Applications are currently being accepted for the Steinbeck Fellows Program of San José State University. The program offers emerging writers of any age and background the opportunity to pursue a significant writing project while in residence at SJSU.
The emphasis of the program is on helping writers who have had some success, but not published extensively, and whose promising work would be aided by the financial support and sponsorship of the Martha Heasley Cox Center for Steinbeck Studies and the University’s creative writing program. While the program in named in honor of John Steinbeck, there does not need to be any direct connection between Steinbeck’s works and that of the applicant.
A guest post by Tess Gerritsen
This piece is extracted from Signature’s 2017 Ultimate Writing Guide
Long before I became a doctor, I was a writer. At the age of seven I wrote my first suspense novel, about a blue zebra named Mickey who was warned never to go into the jungle. Naturally, Mickey went into the jungle. I bound the pages together with needle and thread and proudly announced to my father that I had found my future career. I was going to write books!
My father said that was no way to make a living. And that’s how I ended up in medical school instead.
Cove Park is a Scottish artists’ retreat located on the Rosneath peninsula, an hour’s drive west of Glasgow. In 2018 Cove Park is offering at least five funded literature residencies. Applications are open writers around the world.
Cove Park was founded in 1999 by Peter and Eileen Jacobs. The centre’s residencies “respond to the diversity of contemporary artistic practice in all the art forms, whether performing or visual arts, crafts, literature or music. [Its] interdisciplinary programmes, for both individuals and collaborating groups, offer time, space and freedom to make new work and to find new ways of working.”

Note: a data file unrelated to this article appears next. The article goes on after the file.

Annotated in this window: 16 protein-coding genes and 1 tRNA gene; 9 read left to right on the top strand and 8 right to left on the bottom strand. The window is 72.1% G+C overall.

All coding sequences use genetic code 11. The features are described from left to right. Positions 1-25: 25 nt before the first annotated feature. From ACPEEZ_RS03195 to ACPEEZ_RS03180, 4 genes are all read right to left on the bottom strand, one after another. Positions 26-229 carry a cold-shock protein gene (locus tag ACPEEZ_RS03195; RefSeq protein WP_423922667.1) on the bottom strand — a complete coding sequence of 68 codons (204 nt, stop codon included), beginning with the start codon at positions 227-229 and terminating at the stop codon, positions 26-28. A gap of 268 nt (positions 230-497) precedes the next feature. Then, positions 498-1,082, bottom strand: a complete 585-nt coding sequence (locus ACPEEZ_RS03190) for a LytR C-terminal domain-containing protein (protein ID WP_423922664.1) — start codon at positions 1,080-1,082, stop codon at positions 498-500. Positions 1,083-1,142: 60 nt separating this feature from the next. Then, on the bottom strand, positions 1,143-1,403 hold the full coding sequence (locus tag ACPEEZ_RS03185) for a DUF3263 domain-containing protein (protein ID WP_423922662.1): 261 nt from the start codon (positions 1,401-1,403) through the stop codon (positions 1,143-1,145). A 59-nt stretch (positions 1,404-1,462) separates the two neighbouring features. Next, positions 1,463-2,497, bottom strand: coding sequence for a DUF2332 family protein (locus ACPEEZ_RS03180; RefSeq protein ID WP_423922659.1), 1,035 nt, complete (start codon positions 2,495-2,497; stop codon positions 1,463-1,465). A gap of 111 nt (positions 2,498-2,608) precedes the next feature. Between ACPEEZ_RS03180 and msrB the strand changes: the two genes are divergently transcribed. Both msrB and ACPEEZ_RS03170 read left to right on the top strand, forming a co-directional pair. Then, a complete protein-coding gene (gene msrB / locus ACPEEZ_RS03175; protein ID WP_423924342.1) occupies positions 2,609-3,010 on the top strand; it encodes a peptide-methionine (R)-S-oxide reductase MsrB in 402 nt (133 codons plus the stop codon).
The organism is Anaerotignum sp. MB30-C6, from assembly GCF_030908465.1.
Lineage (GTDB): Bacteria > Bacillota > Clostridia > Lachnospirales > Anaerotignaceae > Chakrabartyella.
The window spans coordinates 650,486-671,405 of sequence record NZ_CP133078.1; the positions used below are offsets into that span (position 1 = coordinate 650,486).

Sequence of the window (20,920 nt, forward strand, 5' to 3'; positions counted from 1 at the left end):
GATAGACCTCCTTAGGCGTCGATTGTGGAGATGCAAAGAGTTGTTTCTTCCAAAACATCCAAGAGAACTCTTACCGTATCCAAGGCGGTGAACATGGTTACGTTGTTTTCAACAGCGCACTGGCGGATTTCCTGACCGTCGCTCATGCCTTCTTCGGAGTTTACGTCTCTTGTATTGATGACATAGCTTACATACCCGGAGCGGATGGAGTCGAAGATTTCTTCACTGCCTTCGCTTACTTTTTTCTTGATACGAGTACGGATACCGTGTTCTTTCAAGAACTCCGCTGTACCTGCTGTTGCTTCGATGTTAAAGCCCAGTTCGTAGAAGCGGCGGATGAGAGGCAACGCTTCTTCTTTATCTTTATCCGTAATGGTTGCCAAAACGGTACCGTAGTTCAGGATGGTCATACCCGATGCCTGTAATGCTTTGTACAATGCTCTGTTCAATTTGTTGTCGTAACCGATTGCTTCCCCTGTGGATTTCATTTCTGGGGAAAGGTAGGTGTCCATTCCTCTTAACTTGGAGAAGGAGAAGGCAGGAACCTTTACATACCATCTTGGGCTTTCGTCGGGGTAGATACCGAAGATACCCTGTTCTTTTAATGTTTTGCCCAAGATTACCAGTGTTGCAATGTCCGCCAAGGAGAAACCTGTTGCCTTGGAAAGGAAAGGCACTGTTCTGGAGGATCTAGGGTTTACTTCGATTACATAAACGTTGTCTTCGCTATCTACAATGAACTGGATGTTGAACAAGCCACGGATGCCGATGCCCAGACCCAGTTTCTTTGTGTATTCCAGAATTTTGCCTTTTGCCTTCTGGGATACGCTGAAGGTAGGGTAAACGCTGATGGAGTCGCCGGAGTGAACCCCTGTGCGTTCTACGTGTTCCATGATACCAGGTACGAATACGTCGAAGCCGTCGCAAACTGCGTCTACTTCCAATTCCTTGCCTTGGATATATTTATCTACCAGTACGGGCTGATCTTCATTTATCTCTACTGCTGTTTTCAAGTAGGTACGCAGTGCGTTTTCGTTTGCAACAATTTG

Cove Park’s distinguished alumni include Margaret Atwood, Anne Carson, Brian Chikwava, Helen Cross, Rachel Cusk, Fred D’Aguiar, Joe Dunthorne, Jennie Erdal, Rodge Glass, John Glenday, Jen Hadfield, Jack Mapanje, Michael Pedersen, Jo Shapcott, Zoe Strachan, Chiew-Siah Tei, Kate Tough, Christos Tsiolkas, Chika Unigwe, Louise Welsh and Nicola White.
After a six-month hiatus Granta, one of the world’s most prestigious literary magazines, is again accepting unsolicited submissions.
Granta’s history can be traced back to 1889 when a student politics and literature magazine called The Granta was founded at Cambridge University. Since its relaunch 37 years ago, Granta has been a quarterly literary journal, with the aim of publishing the best new writing.
Granta publishes fiction, non-fiction and poetry:
- Poetry submissions close on Thursday 7 December 2017
- Fiction and non-fiction submissions close on Thursday 4 January 2018
A guest post by Allison K Williams
I need a sweater. So I go to the mall. (The mall is a temple of consumerism with an indoor ski slope overlooked by The Cheesecake Factory, because I live in Dubai.)
The first store specializes in argyle sweaters. Argyle is just not my thing. Do I:
A) Assume this brand is garbage and everything they will ever make is argyle.
B) Say “no thank you,” and head for another store, dismissing argyle from my mind because it’s not that big a deal, I’m shopping all day anyway and hey, someone else is going to love diamond plaids.